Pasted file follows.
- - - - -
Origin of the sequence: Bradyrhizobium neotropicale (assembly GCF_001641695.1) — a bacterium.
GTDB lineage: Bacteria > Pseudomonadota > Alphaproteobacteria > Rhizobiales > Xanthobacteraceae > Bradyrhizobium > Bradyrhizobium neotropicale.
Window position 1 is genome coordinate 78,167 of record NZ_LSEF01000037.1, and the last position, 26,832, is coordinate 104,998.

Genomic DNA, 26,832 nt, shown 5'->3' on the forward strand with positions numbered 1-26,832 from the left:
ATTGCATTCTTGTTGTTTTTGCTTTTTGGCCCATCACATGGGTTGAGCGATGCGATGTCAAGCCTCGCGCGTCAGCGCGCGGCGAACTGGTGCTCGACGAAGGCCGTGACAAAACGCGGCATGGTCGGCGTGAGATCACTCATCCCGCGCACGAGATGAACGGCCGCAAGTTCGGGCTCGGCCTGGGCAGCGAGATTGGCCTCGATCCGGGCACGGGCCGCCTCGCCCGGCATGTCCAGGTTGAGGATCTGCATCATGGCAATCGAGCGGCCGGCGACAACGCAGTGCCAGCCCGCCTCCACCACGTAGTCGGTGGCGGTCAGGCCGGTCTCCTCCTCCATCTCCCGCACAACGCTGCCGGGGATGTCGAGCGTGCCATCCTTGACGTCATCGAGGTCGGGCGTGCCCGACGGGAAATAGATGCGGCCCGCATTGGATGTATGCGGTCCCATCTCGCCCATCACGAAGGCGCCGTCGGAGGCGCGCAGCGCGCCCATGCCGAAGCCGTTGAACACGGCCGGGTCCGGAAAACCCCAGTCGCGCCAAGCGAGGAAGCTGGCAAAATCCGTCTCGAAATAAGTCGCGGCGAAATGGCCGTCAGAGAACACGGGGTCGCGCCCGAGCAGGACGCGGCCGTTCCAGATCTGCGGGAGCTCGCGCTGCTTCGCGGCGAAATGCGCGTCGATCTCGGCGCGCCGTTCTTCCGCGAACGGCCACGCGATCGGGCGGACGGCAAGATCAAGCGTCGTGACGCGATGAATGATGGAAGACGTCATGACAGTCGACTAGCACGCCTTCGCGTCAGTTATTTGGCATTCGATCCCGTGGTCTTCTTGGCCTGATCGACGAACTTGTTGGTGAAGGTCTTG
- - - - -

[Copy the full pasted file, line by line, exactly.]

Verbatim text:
Origin of the sequence: Bradyrhizobium neotropicale (assembly GCF_001641695.1) — a bacterium.
GTDB lineage: Bacteria > Pseudomonadota > Alphaproteobacteria > Rhizobiales > Xanthobacteraceae > Bradyrhizobium > Bradyrhizobium neotropicale.
Window position 1 is genome coordinate 78,167 of record NZ_LSEF01000037.1, and the last position, 26,832, is coordinate 104,998.

Genomic DNA, 26,832 nt, shown 5'->3' on the forward strand with positions numbered 1-26,832 from the left:
ATTGCATTCTTGTTGTTTTTGCTTTTTGGCCCATCACATGGGTTGAGCGATGCGATGTCAAGCCTCGCGCGTCAGCGCGCGGCGAACTGGTGCTCGACGAAGGCCGTGACAAAACGCGGCATGGTCGGCGTGAGATCACTCATCCCGCGCACGAGATGAACGGCCGCAAGTTCGGGCTCGGCCTGGGCAGCGAGATTGGCCTCGATCCGGGCACGGGCCGCCTCGCCCGGCATGTCCAGGTTGAGGATCTGCATCATGGCAATCGAGCGGCCGGCGACAACGCAGTGCCAGCCCGCCTCCACCACGTAGTCGGTGGCGGTCAGGCCGGTCTCCTCCTCCATCTCCCGCACAACGCTGCCGGGGATGTCGAGCGTGCCATCCTTGACGTCATCGAGGTCGGGCGTGCCCGACGGGAAATAGATGCGGCCCGCATTGGATGTATGCGGTCCCATCTCGCCCATCACGAAGGCGCCGTCGGAGGCGCGCAGCGCGCCCATGCCGAAGCCGTTGAACACGGCCGGGTCCGGAAAACCCCAGTCGCGCCAAGCGAGGAAGCTGGCAAAATCCGTCTCGAAATAAGTCGCGGCGAAATGGCCGTCAGAGAACACGGGGTCGCGCCCGAGCAGGACGCGGCCGTTCCAGATCTGCGGGAGCTCGCGCTGCTTCGCGGCGAAATGCGCGTCGATCTCGGCGCGCCGTTCTTCCGCGAACGGCCACGCGATCGGGCGGACGGCAAGATCAAGCGTCGTGACGCGATGAATGATGGAAGACGTCATGACAGTCGACTAGCACGCCTTCGCGTCAGTTATTTGGCATTCGATCCCGTGGTCTTCTTGGCCTGATCGACGAACTTGTTGGTGAAGGTCTTG